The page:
Electric Planer vs Sander & How to square a piece of wood with a table saw.


I was wondering if anyone could give me any help, tips or pointers about using an electric planer. How do you know if it is best to use a planer or a sander? For example, I have a wooden cutting board that is made of 3 strips of wood laminated together laterally , looks like this from the edge:
~~~ they were put together like one should so that the board will not for a cup as it wrap - the grain of the first and last piece are concave, the middle convex. This cutting board is pretty beat up. Would it be better to sand it or plane it. It may seem like an insignificant question, but it is the only example I have at the moment. I have both an electric sander and planer and I am trying to learn to use them both to their full potential.
I know nothing about planeing but have figured out how to use the machine. I realize it takes off much more wood then does sanding, and some pieces are too small or too big to fit in my planer.
If one has a very small piece can you place it on top of a larger piece of wood and try to run it through that way? I've not as yet done that so I don't know.
Also, I have tried to square up some boards on my table saw and I have met with failure. They are anything but square. Even if I started out with a squared piece and I cut it , it turns out to be slightly wedge shaped. Any help for me? I always wear eye & ear protection. I have a scare to remind me to stand to the side and avoid kick back - I'm very grateful it was a large piece of wood because I feel a small piece would have gone through me.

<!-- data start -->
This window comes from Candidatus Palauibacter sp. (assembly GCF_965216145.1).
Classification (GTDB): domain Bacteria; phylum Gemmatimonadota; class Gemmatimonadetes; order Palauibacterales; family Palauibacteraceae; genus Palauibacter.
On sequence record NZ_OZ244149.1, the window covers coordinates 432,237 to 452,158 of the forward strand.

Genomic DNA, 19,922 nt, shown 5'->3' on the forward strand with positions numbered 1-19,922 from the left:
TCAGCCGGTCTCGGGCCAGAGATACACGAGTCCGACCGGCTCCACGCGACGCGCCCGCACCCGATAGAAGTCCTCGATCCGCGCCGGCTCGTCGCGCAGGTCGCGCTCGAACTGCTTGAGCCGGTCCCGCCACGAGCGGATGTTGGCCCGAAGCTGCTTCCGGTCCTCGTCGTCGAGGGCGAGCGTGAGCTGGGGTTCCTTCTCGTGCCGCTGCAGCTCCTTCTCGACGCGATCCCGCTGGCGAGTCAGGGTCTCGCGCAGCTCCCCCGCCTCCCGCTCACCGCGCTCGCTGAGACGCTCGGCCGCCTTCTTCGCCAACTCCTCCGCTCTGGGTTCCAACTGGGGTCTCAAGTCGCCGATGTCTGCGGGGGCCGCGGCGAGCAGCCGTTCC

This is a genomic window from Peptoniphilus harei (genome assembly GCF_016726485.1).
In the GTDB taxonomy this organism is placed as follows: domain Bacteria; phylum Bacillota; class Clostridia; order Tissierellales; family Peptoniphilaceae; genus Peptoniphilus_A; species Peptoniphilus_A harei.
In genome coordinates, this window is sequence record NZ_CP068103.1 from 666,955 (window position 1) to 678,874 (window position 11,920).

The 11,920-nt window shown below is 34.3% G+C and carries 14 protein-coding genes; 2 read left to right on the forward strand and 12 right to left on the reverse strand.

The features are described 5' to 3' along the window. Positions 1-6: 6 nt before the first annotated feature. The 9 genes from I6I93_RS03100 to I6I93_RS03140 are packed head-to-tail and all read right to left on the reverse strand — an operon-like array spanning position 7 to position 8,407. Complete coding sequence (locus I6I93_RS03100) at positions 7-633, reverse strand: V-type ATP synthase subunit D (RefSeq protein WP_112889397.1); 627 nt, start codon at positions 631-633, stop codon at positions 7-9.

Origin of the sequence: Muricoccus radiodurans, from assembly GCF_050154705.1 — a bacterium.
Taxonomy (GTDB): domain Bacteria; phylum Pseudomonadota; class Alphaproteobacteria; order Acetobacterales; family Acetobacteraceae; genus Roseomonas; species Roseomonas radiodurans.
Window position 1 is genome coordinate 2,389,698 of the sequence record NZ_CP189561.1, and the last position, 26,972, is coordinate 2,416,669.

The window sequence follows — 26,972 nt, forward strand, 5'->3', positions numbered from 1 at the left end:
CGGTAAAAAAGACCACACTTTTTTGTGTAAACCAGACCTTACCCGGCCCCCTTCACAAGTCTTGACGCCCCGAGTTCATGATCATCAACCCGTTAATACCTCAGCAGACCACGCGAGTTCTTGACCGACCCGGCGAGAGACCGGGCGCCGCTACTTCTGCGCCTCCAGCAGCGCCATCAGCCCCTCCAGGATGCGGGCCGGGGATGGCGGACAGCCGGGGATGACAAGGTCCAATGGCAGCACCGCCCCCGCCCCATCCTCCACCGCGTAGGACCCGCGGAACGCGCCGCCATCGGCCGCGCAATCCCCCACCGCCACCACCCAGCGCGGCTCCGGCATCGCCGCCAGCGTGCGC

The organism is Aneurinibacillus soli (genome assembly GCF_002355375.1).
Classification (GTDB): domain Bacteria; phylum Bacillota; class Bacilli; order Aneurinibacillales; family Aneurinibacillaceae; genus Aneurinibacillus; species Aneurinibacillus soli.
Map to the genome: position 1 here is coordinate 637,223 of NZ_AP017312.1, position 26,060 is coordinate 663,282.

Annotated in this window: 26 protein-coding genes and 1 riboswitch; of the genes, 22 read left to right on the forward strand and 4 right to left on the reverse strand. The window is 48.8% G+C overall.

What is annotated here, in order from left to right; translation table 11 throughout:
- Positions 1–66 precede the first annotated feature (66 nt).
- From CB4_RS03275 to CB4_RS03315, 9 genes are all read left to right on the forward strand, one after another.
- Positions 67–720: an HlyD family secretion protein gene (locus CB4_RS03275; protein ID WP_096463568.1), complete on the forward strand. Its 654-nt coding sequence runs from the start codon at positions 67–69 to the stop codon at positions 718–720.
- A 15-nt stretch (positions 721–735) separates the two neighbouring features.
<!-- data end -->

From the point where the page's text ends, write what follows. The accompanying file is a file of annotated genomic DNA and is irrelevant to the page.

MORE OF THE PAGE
If you can give me any advice or refer me to a web site you thing is good I'd appreciate the help.
Bmiller
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Yes, that is common practice, just be sure the base piece is square too.

Sounds like you may have to do some setup on your tools to be sure they are square

Ask the same question on rec.woodworking and you'll get plenty of help.
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Hand electric planer? Belt or 1/4 or 1/2 sheet pad sander? Id use my handheld electric planer to quickly remove a minimal amount then my 4" wide belt sander, but I have done alot of this. A planer will ruin wood if you are not carefull and cant finish it completely. A planer would be to quickly remove a bit of damaged wood. Practice on scrap , first to see how it cuts, it may not even have the blades set to level and may gouge one side or the may be dull and burn it black. A hand electric planer can burn wood black if you are not familiar with it, and chip off the end of the board and gouge all over the place and throw a mess of chips, a belt sander has more control and will finish the job smooth and level, you will need maybe 50-80-120g, all three. Planers take learning, sanders are more forgiving and easier to master.
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Post this on rec.woodworking for more ideas. FWIW, you need to read your manual on the table saw, especially the part about setting the fence and the table square and parallel to the blade. Good luck.
Joe
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There are several sites you get with a "tablesaw tune up" search. It really cleaned up the quality of my cuts after I went through the process of squaring up everything.
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